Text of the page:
However, an AIADMK leader told TNM that there has been no direct or additional pressure from the BJP. He added that top leaders of the BJP had reached out to the AIADMK for support in the Parliament on various issues, but unlike in the past, the regional party was finding it hard to say no. "There is fear and respect. Unlike Amma, who could say no to a request from someone like PM Modi or Jaitley, the leaders now cannot afford to do that. So, I don't think the BJP needs to put any additional pressure, as people here are already pliable to them," says the AIADMK leader.

But what is the BJP’s game plan for Tamil Nadu?

S Ramesh, Chief Reporter with the Thuglak magazine explains that the BJP has changed its strategy in the state according to the political scenario. “BJP had started campaigning against DMK and AIADMK before the 2014 Lok Sabha elections. It was projecting itself as an alternative to Dravidian parties, and formed an alliance with DMDK, MDMK, IJK and others. But after Jayalalithaa’s victory in 2014, criticism against the AIADMK became low.”

Like many other aspiring political leaders and parties, the BJP senses that that it has a better chance now in Tamil Nadu after Jayalalithaa’s demise, he says. But Ramesh notes, “BJP won’t align with the AIADMK in the polls. There are a lot of corruption charges against the AIADMK and that’s why the BJP isn’t eager for an alliance. It will wait for Rajinikanth to enter politics to form an alliance.”

Like Ramesh, Professor Ramu Manivannan observes that the BJP is projecting itself as an alternative to the DMK and the AIADMK in Tamil Nadu. “The BJP wants to give the impression that there is decay in the Dravidian parties, although it is not the end yet.” He, however, says, “Their immediate interest is to finish the AIADMK. One way is by attacking the Sasikala faction and the other is by aligning with OPS, they are destroying it from within.”

A source close to the BJP leadership in Tamil Nadu points out that much of the saffron party’s indirect manoeuvrings in the state have been targeted at its arch-rival – the Congress. “BJP will not like Congress to get strengthened in any state. If the DMK is getting strengthened then Congress will benefit from it. BJP will not like it to rise in Tamil Nadu and that’s why they have been indirectly manoeuvring,” he explains.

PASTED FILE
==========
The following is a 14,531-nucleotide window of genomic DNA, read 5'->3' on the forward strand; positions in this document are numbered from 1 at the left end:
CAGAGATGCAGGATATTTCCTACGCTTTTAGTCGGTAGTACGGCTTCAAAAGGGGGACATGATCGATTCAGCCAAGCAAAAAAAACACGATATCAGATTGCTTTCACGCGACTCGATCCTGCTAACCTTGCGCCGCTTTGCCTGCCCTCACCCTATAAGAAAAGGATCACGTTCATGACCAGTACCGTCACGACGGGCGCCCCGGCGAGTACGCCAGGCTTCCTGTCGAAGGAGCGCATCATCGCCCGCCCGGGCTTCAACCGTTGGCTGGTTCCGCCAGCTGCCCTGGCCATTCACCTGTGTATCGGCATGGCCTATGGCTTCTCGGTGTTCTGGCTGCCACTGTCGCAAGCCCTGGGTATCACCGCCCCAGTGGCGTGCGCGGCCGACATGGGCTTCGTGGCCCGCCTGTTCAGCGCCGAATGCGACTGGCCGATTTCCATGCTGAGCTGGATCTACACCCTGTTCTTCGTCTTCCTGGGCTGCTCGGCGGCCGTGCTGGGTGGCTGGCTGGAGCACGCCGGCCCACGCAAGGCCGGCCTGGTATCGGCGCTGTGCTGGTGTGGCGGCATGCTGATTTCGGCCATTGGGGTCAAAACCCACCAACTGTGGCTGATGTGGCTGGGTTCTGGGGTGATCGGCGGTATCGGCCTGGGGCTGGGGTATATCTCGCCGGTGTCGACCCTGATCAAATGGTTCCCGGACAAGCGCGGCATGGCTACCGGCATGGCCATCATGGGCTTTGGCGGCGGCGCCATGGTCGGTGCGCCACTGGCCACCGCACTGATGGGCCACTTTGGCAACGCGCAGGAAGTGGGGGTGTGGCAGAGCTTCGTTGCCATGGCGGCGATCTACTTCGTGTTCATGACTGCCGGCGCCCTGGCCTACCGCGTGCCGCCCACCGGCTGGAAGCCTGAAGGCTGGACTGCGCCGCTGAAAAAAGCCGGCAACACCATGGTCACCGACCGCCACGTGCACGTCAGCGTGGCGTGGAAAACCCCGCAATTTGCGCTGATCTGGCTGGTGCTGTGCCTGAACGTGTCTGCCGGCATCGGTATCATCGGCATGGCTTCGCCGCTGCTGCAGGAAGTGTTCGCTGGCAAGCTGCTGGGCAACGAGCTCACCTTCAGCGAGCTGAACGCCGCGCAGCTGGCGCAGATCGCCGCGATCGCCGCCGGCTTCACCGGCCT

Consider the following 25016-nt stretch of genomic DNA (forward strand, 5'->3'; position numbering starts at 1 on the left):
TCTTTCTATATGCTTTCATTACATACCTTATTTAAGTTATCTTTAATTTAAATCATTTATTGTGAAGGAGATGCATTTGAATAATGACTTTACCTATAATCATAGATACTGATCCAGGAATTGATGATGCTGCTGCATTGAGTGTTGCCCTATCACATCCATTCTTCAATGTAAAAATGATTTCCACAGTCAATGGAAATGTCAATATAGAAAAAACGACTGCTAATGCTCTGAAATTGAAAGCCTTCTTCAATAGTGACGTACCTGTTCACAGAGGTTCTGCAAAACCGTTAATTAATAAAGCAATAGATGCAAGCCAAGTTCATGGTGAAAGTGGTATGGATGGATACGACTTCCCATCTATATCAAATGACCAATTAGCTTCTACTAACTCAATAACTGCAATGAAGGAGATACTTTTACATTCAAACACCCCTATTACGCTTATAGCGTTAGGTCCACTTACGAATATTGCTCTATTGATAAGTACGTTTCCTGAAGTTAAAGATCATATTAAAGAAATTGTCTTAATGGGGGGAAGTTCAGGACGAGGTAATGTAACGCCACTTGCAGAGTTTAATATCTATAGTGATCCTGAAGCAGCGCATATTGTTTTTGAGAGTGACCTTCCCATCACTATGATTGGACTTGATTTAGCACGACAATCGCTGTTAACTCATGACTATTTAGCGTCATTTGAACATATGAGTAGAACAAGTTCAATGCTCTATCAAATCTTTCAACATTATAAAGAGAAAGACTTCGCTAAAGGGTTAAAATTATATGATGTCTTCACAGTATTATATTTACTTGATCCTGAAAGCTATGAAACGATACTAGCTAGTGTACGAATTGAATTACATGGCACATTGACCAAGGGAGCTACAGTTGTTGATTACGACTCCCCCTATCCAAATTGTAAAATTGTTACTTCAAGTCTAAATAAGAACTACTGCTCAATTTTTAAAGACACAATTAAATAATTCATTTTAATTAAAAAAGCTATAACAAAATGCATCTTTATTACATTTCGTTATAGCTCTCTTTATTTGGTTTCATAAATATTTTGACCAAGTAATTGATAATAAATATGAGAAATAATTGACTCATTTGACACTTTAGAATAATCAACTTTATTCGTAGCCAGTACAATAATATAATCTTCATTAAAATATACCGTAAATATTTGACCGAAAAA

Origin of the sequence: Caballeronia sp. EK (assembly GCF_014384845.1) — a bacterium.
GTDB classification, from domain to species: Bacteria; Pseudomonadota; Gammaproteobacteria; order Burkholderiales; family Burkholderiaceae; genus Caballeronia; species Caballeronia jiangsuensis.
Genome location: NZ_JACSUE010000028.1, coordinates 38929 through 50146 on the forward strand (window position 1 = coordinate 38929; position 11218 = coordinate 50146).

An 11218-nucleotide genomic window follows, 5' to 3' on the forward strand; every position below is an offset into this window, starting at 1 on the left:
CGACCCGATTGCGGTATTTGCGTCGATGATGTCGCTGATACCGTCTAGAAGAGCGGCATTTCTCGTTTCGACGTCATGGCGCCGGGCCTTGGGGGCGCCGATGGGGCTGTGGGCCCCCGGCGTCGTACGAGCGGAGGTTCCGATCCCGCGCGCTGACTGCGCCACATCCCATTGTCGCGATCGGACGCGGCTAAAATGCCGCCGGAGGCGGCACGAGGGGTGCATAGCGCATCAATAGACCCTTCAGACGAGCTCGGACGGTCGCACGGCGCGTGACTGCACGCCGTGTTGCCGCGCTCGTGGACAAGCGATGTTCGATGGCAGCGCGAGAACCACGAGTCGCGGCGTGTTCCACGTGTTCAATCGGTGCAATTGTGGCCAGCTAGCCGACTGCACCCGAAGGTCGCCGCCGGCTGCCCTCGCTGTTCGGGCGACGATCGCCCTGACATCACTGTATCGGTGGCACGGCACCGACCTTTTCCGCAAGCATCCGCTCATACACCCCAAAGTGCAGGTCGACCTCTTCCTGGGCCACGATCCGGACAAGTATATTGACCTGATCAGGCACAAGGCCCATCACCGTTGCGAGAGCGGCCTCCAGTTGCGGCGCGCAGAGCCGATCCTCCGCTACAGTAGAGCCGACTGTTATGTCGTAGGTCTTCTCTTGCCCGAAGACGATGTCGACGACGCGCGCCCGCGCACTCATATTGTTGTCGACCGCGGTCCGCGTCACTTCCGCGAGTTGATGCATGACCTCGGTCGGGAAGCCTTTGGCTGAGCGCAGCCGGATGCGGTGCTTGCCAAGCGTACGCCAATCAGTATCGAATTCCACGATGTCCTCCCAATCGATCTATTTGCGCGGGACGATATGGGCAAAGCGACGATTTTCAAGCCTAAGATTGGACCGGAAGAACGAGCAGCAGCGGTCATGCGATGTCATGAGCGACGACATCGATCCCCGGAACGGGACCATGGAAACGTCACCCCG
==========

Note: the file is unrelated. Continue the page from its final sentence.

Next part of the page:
How the BJP goes forward in Tamil Nadu depends largely on how it plays its cards. “If the BJP is arrogant and is a bully, it will lose the people of Tamil Nadu. But if it is a benign, development-centred party, and tries to project itself as pushing for the needs and aspirations of Tamil Nadu, then there is a chance of BJP jumping from 1% vote share to 4 to 5% vote share,” Radhakrishnan argues.

Political realignments

A direct consequence of BJP’s interest in Tamil Nadu is the political realignment that has taken place since Jayalalithaa’s demise. The bye-poll for the late CM’s constituency – RK Nagar – has witnessed parties such as the Congress, CPI, VCK and MDMK lend support to the DMK. The resolution adopted by the MDMK, founded by Vaiko after he had walked out of the DMK in 1993, reflects the fear over the BJP’s growing influence in the state.

“It is the need of the hour to teach a lesson to the AIADMK government which has lost the confidence of the people. The MDMK has the historical duty to safeguard Dravidian movement. So, the party decides to support the DMK candidate and work for his victory,” stated the resolution on Sunday.  

Ramu Manivannan points out that the political realignment is a sign of the times. He says, “They see the BJP as a party against ideological currents in Tamil Nadu politics. There is a fear that there will be less Tamil Nadu politics if the BJP comes to power. Resisting BJP is part of Dravidian politics. But now these parties have to re-examine themselves once again, their ideological and social base under the DMK, while resisting the BJP.”